Nicholas Watson in Prague -
Popping up all over Prague in August have been billboards showing a right-wing politician's hand passing over a big bag of money to a hand in an unmistakably priestly pose and sleeved in a Catholic vestment. This is a graphic illustration of how the issue of whether the Czech state should return property seized by the Communists to the churches will be one of the defining campaign issues for this autumn's elections.
The billboards are the work of the opposition Social Democrats (CSSD), who are bitterly fighting a bill being pushed through parliament by the centre-right Czech government to give back property and provide compensation worth a total of CZK134bn (about €5.4bn) to the country's churches, over half of that to the Roman Catholic Church. The amount is made up of CZK75bn worth of buildings, land and forests that can proven to have been owned in February 1948, and CZK59bn in financial compensation over the next 30 years for property that can't be returned.
CSSD also plans to distribute flyers to Czech households in the run-up to the elections for the upper house in the form of a postal money order made out to the sum that the return of the churches' property would cost each of the 10.5m population, CZK12,755.
Such figures tap into a rich vein of resentment among the largely secular population, who are struggling under this coalition's austerity measures to right the country's finances. A variety of polls show that up to 70% of Czechs are against the bill.
The Catholic Church concedes that the timing is not ideal. "We totally understand that it is a difficult time for all citizens," says Monika Vyvodova, spokesperson of the Czech Bishops' Conference, a grouping of bishops in the Czech Republic.
Yet Vyvodova goes onto explain what many supporters of the bill say, that the issue is not, as CSSD claims, simply one of handing over a "gift" to the churches (the language in the poster uses the Czech word "darovat", which means "give" but usually in the sense of a birthday present). Rather, it is actually part a financing model designed to eliminate the national financing for churches by 2030, which currently amounts to around CZK1.4bn a year. "The annual range of compensation will be CZK2bn-3bn per year, depending on inflation, which is slightly more than what the state pays the churches now in accordance with the law adopted by the Communists. Although the state will initially pay both amounts, they will gradually decline to zero," says Vyvodova.
A road that leads to the tidying up one of the last remaining issues left over from the country's communist past is tempting for many, as the settling of disputes will open up land for building on. This is one of two big remaining cases of restitution yet to be dealt with by the post-communist Czech state. The other is a squabble within the Schwarzenberg family, whose principal heir, Karel Schwarzenberg, is the current foreign minister. Elisabeth Pezold, daughter of Prince Adolf Schwarzenberg - whose vast property holdings, including the chateaux of Hluboka and Cesky Krumlov, were confiscated first by the Nazis and then the Czechoslovak state - claims her adopted brother Karel is blocking her attempts to inherit the property. On that issue, Elisabeth Pezold's son Adam says: "I feel we're making progress to an extent, but the legal process here robs you of any belief in the judicial system."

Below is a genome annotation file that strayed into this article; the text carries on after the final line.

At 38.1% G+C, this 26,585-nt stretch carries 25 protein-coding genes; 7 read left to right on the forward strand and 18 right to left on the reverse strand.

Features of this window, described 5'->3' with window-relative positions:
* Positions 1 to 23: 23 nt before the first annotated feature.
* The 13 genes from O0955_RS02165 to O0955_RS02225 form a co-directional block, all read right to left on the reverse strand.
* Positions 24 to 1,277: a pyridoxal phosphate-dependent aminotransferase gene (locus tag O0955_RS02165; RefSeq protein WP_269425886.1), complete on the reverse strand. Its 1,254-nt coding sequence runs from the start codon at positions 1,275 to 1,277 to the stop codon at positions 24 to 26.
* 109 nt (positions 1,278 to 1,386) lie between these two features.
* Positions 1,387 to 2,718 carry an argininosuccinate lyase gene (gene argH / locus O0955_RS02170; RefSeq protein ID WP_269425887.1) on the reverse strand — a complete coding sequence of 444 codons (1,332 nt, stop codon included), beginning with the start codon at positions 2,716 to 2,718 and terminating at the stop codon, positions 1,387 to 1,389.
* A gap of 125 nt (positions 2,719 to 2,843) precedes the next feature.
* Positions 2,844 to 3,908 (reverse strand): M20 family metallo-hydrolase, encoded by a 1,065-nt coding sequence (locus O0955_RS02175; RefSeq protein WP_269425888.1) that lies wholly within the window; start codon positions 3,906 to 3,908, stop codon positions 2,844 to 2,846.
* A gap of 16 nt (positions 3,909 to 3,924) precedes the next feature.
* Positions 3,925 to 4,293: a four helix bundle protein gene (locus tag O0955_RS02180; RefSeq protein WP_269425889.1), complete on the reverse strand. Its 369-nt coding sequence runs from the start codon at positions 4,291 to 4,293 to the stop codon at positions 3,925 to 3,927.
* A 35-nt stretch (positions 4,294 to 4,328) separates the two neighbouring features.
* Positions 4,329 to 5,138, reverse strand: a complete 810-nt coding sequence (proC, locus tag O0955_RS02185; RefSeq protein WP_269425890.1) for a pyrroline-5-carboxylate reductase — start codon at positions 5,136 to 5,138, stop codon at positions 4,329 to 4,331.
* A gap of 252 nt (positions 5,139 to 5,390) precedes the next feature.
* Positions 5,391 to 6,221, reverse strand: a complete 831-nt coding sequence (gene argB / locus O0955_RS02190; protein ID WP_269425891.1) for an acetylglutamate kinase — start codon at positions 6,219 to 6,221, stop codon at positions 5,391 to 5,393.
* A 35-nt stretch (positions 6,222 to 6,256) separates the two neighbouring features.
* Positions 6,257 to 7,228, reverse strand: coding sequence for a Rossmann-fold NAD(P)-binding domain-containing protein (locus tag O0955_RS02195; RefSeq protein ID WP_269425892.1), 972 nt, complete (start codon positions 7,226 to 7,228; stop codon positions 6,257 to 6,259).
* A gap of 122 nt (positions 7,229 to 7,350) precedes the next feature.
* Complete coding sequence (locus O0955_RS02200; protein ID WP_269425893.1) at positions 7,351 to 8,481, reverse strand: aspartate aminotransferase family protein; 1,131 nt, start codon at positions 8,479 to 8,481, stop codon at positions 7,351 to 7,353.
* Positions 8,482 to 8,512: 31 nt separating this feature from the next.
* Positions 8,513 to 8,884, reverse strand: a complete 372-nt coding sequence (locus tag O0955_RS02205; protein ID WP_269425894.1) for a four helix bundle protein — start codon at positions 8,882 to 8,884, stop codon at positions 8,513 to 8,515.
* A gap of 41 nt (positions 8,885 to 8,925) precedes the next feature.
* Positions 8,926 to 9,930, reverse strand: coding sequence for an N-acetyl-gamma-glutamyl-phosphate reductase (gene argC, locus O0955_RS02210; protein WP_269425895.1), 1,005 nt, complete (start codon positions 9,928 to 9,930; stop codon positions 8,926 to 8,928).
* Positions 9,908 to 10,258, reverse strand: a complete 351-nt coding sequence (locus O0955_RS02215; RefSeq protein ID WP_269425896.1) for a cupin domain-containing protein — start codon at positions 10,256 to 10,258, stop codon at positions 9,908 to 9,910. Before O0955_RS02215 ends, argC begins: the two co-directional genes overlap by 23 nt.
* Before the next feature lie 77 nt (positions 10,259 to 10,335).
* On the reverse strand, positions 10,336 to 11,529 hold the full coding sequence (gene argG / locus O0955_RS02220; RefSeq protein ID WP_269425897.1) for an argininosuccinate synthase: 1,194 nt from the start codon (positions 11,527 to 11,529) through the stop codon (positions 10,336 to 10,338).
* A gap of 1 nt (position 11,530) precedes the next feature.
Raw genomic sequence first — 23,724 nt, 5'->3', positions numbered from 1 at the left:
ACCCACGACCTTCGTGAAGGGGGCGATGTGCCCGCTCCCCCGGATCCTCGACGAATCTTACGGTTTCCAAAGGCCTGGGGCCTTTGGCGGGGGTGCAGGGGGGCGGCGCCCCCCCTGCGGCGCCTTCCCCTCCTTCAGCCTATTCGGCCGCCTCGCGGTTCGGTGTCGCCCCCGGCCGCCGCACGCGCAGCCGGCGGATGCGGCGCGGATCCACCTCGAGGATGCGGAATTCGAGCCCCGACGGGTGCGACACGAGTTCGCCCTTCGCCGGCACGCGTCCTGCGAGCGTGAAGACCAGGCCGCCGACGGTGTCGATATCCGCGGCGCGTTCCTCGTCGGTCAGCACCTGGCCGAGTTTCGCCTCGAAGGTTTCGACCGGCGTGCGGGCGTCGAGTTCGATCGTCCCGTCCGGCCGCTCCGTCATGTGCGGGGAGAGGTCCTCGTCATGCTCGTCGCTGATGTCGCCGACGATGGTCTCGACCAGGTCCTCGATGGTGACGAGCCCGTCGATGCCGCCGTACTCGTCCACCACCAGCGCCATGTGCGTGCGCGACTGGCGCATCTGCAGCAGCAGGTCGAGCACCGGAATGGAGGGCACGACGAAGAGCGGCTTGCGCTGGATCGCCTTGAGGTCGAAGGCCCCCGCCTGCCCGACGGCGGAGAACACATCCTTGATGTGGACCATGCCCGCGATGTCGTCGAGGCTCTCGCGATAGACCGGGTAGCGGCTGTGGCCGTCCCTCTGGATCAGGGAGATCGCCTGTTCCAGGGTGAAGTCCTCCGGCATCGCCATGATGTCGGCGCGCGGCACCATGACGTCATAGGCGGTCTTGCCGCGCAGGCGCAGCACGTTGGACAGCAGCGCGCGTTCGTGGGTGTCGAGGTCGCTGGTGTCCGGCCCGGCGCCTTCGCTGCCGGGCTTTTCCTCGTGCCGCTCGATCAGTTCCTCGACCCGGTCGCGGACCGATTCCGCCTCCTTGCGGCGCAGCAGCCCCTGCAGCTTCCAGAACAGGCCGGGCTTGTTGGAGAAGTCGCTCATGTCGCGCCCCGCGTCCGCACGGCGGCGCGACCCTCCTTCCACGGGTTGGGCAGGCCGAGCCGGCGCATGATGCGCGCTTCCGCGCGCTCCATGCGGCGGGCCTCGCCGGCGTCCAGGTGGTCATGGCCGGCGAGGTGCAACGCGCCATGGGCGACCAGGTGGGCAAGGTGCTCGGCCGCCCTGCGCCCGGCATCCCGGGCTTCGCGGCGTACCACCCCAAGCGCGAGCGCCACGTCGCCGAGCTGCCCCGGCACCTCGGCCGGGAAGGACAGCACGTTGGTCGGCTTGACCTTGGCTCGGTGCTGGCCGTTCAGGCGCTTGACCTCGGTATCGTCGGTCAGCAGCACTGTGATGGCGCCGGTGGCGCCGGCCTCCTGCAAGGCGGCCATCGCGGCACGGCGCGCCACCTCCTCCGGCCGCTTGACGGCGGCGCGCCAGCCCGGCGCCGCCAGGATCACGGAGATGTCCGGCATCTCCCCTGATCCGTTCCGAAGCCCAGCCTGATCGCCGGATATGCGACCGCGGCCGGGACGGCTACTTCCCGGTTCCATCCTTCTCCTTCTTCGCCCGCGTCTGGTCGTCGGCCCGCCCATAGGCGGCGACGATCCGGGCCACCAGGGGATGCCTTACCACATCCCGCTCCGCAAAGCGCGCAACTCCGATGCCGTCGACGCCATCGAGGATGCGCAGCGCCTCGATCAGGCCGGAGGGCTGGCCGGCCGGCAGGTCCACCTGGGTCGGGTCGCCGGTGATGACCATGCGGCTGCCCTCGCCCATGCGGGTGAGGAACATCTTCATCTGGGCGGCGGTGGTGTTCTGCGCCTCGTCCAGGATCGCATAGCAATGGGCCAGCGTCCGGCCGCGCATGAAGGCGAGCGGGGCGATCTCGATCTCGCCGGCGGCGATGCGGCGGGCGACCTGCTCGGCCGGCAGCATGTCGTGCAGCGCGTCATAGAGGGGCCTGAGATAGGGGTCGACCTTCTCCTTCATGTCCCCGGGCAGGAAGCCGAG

Vladimir Dlouhy, a former economy minister and a candidate in next year's presidential election, says the coalition's church restitution bill is, in general, a step in the right direction. "22 years after the end of Communism, we should be able to sort out this issue," he says. "But as is usual in politics the devil is in the detail, and both government and churches should be better able to explain several sensitive issues."
Certainly, the debates within the parliament have been acrimonious, with CSSD deputy chairman Lubomir Zaoralek claiming the role of the Catholic Church is unclear during World War II, prompting the Catholic Church to respond that the left-wing opposition's anti-Semitic and anti-clerical stance is reminiscent of propaganda pumped out by the Third Reich and Communists. "The parliament has turned into a platform where churches and religious societies are blamed for various sinister motives and are suspected from dishonesty," church leaders harrumphed.
The church position wasn't helped by Priest Tomas Halik appearing on television and claiming that more money has been stolen by corrupt politicians and businessmen than what's been agreed in the restitution bill
It was no surprise, therefore, when the upper house, which is dominated by leftist parties, voted down the bill on August 15 and sent it back to the lower house, which had passed it on July 14. The three-party coalition government will need to muster a majority of 101 votes in the 200-seat lower house in September to overturn the Senate's veto, yet a series of defections and scandals has reduced its majority from 118 to nearer 100, meaning any new vote is too close to call.
Even if the bill does pass, it has to be signed by the outgoing and mercurial president, Vaclav Klaus, who has been supportive of church restitution in general, but whose view on this particular bill is unclear. One persuasive argument against the bill for many like Klaus is the worry that the bill could open up claims for restitution before 1948, which might include certain German religious orders that lost land as part of post-war agreements.
"All that came between that date  and the end of communism in 1989 is fair game to be wiped from the law books, but no laws predating the Bolshevik takeover can be touched," says Ky Krauthamer, senior editor of the NGO Transitions Online.
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